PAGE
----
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Showing content with the highest reputation on 08/18/2019 in all areas

  1. Hi guys and girls, My wife is due to give birth to our second child next weekend so I thought I'd squeeze in a quick trip up to the local gold field to find some gold. We'd had a fresh dusting of snow on the higher hills the day before and so my very pregnant wife, daughter and mother in law decided to tag along to try and find some snow. We drove up to the same spot I last went to on our claim with my 2yo daughter. I was dropped off at the creek and the ladies continued on up the hill for a snow/picnic adventure. We arranged to meet back at the road in 1.5hrs time. The spot I chose has a 1.5m high gravel/clay Bank resting on bedrock. Flooding has exposed the bedrock at the base and on our last trip we were successful in finding gold by removing the remaining material off the bedrock and detecting the nooks and crannies. This time I applied the same method and soon found my first piece of perhaps 0.3g. There were some very large worms in some of the gravely clay which were very impressive! Some almost half a meter long! So I managed to get 6 pieces for one hours digging and detecting. The largest was 1.6g and the total weight was 3.2g. A perfect quick mission before baby arrives. Alas the ladies didn't find any snow. Cheers
    12 points
  2. Some additional photos of the gold, including close ups of the largest one which I believe shows some remnants of crystal character. Quite rare in Nz
    10 points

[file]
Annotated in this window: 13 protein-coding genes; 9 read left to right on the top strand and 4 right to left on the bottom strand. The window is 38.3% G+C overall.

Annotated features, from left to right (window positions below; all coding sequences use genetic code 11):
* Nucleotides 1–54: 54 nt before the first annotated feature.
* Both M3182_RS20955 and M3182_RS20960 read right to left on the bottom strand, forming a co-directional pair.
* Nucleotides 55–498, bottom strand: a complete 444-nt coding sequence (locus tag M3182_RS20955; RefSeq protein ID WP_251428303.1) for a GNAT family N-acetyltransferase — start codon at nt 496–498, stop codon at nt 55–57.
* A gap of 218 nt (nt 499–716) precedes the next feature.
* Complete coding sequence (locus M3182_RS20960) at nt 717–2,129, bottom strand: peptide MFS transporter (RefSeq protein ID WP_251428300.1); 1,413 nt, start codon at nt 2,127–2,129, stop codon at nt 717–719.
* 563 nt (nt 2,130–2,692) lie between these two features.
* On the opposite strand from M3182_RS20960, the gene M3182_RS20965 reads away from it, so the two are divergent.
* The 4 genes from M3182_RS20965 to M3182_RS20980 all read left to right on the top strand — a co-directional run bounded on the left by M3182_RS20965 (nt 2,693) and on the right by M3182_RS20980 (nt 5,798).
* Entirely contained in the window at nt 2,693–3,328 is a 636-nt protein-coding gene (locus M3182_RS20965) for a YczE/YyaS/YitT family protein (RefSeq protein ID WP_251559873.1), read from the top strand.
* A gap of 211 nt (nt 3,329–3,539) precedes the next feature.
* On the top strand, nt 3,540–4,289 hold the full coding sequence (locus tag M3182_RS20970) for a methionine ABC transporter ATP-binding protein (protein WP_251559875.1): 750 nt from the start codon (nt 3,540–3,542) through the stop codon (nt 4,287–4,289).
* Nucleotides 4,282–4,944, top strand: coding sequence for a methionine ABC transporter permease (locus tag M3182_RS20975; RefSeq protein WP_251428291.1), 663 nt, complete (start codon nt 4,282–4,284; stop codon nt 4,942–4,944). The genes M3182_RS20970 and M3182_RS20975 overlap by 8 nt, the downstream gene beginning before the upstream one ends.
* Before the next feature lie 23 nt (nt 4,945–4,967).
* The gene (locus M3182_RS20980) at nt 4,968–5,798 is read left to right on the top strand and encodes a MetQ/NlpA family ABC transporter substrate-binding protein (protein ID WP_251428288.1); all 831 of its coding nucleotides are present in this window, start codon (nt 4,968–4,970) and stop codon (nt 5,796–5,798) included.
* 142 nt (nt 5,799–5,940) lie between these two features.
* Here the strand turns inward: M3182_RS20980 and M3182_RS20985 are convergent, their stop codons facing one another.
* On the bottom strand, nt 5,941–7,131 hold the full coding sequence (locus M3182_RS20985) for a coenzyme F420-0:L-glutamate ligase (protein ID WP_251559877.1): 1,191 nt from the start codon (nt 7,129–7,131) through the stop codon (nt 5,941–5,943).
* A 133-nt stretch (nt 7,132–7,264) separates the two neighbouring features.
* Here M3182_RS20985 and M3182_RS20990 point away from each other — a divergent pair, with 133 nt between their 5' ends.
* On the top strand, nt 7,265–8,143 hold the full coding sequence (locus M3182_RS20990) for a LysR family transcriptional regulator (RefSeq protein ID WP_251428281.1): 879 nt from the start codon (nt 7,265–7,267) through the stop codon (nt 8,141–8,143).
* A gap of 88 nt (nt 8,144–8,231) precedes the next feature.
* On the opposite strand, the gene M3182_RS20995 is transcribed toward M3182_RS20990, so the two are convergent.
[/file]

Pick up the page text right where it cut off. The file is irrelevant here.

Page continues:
3. I started this project 2 or 3 years ago (so long I can't remember). Spurred on by recent field experiences and also a recent thread on Equinox settings I've finally finished it. I don't know if it's a completely new idea. I call it a 'test-stand' as opposed to 'test garden' just to distinguish it from the standard test gardens many of you either already have or at least are familiar with. There are other similar variable depth test gardens out there (seen on YouTube). This one has the advantage of continuous depth capability. It also allows 3-d target orientation angle (similar to pitch, roll, yaw of airplane). It's based upon the 30-60-90 triangle (remember that from geometry/trigonometry class in high school?): Here is a sketch which shows how to implement this concept: Shown in the sketch, buried at an angle, is a PVC pipe. A test target can be slid into the pipe a distance 2*d which will result in it being located at depth d. I used two sections of pipe (ID = 1.57 in., OD = 1.90 in.), side-by-side to allow me to put neighboring targets in the ground with some option of how close the two targets are separated. Think of this as burying a double barrel (side-by-side) shotgun with the stock end deep in the ground. All you see are the ends of the two barrels. The concrete (bag of Kwicrete) locks the pipes in place. Here's a closeup of those extruding barrels: Besides the tape measure (units of inches) you also see a hand-graded scale at left which I'll explain shortly. Here is an overall view: The two PVC caps, attached together, are for keeping water, dirt, and varmints out of the pipes when not in use. You'll notice a 1.5 in. diameter wooden dowel rod inserted into one of the pipes. More detail on that shortly, but the target is inserted into the dowel near its end and then the dowel is slid into the pipe. Holes for locating pins (you can see one of those -- gray plastic -- inserted to register the intended depth) are 1 inch apart leading to a depth resolution of 1/2 inch. (Again, refer to the 30-60-90 diagram to understand the relationship between insertion length and actual depth into the ground -- a 2::1 ratio.) Next I show the business end of the dowel rod: The black foam fills the chamber and holds the target (in this case a silver dime) in place. The hole in the dowel is actually lined with a plastic film canister (remember those from 35 mm film days?) which has been modified to conform to the circular cross-section of the dowel and thus be able to fit into the pipe. The second slightly smaller) large hole was put in there originally for a second target but so far I haven't used it -- likely of limited value. You can see the registration holes. The first one has a red '2' (difficult to see) just above it; the next (representing 2.5" depth) isn't labeled; the third one has a '3'; etc. These represent the resultant depth of the target when a registration pin is put in that hole and then the rod slid into the pipe until the registration pin keeps the dowel from going deeper. Although the chamber packing material can be made up of many materials, I chose ethafoam (polyethylene foam) high quality packing material. You typically find this in higher end electronics packaging such as with desktop computers. More commonly it is white but in this case I used black. I initially cut plugs with hole saw (see next photo) and then trim with a pocket knife as needed to fit the pipe: Ok, so now you're still wondering what that specially graded (homemade 'yardstick') is for. Again, referring back to the 30-60-90 triangle drawing, the 3rd side of the triangle is also related to the depth. It is squareroot of 3 times the depth. (Squareroot of 3 = 1.73.) That yardstick will indicate how far downrange (along the ground surface) that the target is located. This helps when you get an iffy response on your detector and want to confirm or deny that the surface location of the target is consistent with its depth. The units written on the scale are associated with the depth of the target. You can see from the sketch above that the max depth is 15". The largest common US coin that will fit the chamber (with some force...) is a half dollar. I didn't keep track of the cost but it's probably $30 or so, mostly for the PVC pipe and caps and the dowel rods plus a bag of Sacrete. (I'm counting labor as free. 😁) OK, now that I (finally!) finished this test-stand it's time to get busy making measurements. I'll be posting those here on the forum as they become available.